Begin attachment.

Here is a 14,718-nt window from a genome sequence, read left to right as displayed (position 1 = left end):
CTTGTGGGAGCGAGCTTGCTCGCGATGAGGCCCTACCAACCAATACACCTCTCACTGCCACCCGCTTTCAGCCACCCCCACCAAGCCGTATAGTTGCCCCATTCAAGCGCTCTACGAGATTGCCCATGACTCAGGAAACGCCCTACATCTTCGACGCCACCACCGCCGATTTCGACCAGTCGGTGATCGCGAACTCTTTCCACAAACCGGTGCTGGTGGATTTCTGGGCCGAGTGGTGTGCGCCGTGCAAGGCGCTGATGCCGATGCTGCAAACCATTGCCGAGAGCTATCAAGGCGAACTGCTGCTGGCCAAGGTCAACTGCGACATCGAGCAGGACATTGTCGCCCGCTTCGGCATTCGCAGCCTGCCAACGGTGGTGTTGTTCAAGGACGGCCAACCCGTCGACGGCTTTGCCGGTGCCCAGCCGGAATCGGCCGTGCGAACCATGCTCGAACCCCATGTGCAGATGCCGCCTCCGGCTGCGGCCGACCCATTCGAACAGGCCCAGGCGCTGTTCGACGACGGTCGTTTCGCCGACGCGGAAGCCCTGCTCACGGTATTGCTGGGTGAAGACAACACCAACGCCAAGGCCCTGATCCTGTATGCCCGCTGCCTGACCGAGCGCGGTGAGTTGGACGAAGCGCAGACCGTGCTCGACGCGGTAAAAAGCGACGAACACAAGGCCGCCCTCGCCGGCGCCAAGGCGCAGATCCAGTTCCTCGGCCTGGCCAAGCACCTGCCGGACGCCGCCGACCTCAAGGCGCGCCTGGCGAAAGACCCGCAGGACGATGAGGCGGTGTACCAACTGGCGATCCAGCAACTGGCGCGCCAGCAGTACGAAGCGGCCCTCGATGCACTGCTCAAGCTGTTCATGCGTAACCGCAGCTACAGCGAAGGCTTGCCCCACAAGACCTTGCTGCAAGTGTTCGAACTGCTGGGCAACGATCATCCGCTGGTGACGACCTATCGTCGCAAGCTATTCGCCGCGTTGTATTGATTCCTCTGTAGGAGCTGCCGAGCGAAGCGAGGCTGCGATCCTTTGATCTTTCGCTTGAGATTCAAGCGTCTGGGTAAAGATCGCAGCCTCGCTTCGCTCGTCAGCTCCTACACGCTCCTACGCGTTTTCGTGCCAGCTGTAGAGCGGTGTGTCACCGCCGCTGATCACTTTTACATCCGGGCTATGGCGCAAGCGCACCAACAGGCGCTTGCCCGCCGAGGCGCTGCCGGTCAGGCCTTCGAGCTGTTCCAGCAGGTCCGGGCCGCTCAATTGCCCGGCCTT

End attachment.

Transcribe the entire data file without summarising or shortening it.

Here is a 14,718-nt window from a genome sequence, read left to right as displayed (position 1 = left end):
CTTGTGGGAGCGAGCTTGCTCGCGATGAGGCCCTACCAACCAATACACCTCTCACTGCCACCCGCTTTCAGCCACCCCCACCAAGCCGTATAGTTGCCCCATTCAAGCGCTCTACGAGATTGCCCATGACTCAGGAAACGCCCTACATCTTCGACGCCACCACCGCCGATTTCGACCAGTCGGTGATCGCGAACTCTTTCCACAAACCGGTGCTGGTGGATTTCTGGGCCGAGTGGTGTGCGCCGTGCAAGGCGCTGATGCCGATGCTGCAAACCATTGCCGAGAGCTATCAAGGCGAACTGCTGCTGGCCAAGGTCAACTGCGACATCGAGCAGGACATTGTCGCCCGCTTCGGCATTCGCAGCCTGCCAACGGTGGTGTTGTTCAAGGACGGCCAACCCGTCGACGGCTTTGCCGGTGCCCAGCCGGAATCGGCCGTGCGAACCATGCTCGAACCCCATGTGCAGATGCCGCCTCCGGCTGCGGCCGACCCATTCGAACAGGCCCAGGCGCTGTTCGACGACGGTCGTTTCGCCGACGCGGAAGCCCTGCTCACGGTATTGCTGGGTGAAGACAACACCAACGCCAAGGCCCTGATCCTGTATGCCCGCTGCCTGACCGAGCGCGGTGAGTTGGACGAAGCGCAGACCGTGCTCGACGCGGTAAAAAGCGACGAACACAAGGCCGCCCTCGCCGGCGCCAAGGCGCAGATCCAGTTCCTCGGCCTGGCCAAGCACCTGCCGGACGCCGCCGACCTCAAGGCGCGCCTGGCGAAAGACCCGCAGGACGATGAGGCGGTGTACCAACTGGCGATCCAGCAACTGGCGCGCCAGCAGTACGAAGCGGCCCTCGATGCACTGCTCAAGCTGTTCATGCGTAACCGCAGCTACAGCGAAGGCTTGCCCCACAAGACCTTGCTGCAAGTGTTCGAACTGCTGGGCAACGATCATCCGCTGGTGACGACCTATCGTCGCAAGCTATTCGCCGCGTTGTATTGATTCCTCTGTAGGAGCTGCCGAGCGAAGCGAGGCTGCGATCCTTTGATCTTTCGCTTGAGATTCAAGCGTCTGGGTAAAGATCGCAGCCTCGCTTCGCTCGTCAGCTCCTACACGCTCCTACGCGTTTTCGTGCCAGCTGTAGAGCGGTGTGTCACCGCCGCTGATCACTTTTACATCCGGGCTATGGCGCAAGCGCACCAACAGGCGCTTGCCCGCCGAGGCGCTGCCGGTCAGGCCTTCGAGCTGTTCCAGCAGGTCCGGGCCGCTCAATTGCCCGGCCTT